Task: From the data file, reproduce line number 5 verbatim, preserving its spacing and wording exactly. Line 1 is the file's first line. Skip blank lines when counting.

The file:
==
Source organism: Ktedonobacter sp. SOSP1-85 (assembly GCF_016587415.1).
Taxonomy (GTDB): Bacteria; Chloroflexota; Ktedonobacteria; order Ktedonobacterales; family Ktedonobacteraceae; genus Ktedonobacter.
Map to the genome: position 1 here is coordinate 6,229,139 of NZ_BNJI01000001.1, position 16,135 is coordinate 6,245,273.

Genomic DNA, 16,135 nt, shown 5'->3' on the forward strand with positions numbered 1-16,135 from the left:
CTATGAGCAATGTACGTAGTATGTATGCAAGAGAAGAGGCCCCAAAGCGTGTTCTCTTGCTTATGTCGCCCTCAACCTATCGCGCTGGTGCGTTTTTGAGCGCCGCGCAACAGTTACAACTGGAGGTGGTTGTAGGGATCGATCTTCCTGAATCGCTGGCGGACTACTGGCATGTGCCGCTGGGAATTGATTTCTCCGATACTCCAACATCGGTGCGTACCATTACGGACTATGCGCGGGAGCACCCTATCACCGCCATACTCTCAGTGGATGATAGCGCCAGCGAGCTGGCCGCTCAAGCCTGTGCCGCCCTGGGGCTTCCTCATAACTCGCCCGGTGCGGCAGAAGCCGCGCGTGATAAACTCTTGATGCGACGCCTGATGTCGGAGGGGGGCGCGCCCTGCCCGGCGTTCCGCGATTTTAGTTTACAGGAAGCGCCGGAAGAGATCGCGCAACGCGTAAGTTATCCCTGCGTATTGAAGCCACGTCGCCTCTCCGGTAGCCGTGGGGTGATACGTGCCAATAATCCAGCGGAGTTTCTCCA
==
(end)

CTATGAGCAATGTACGTAGTATGTATGCAAGAGAAGAGGCCCCAAAGCGTGTTCTCTTGCTTATGTCGCCCTCAACCTATCGCGCTGGTGCGTTTTTGAGCGCCGCGCAACAGTTACAACTGGAGGTGGTTGTAGGGATCGATCTTCCTGAATCGCTGGCGGACTACTGGCATGTGCCGCTGGGAATTGATTTCTCCGATACTCCAACATCGGTGCGTACCATTACGGACTATGCGCGGGAGCACCCTATCACCGCCATACTCTCAGTGGATGATAGCGCCAGCGAGCTGGCCGCTCAAGCCTGTGCCGCCCTGGGGCTTCCTCATAACTCGCCCGGTGCGGCAGAAGCCGCGCGTGATAAACTCTTGATGCGACGCCTGATGTCGGAGGGGGGCGCGCCCTGCCCGGCGTTCCGCGATTTTAGTTTACAGGAAGCGCCGGAAGAGATCGCGCAACGCGTAAGTTATCCCTGCGTATTGAAGCCACGTCGCCTCTCCGGTAGCCGTGGGGTGATACGTGCCAATAATCCAGCGGAGTTTCTCCA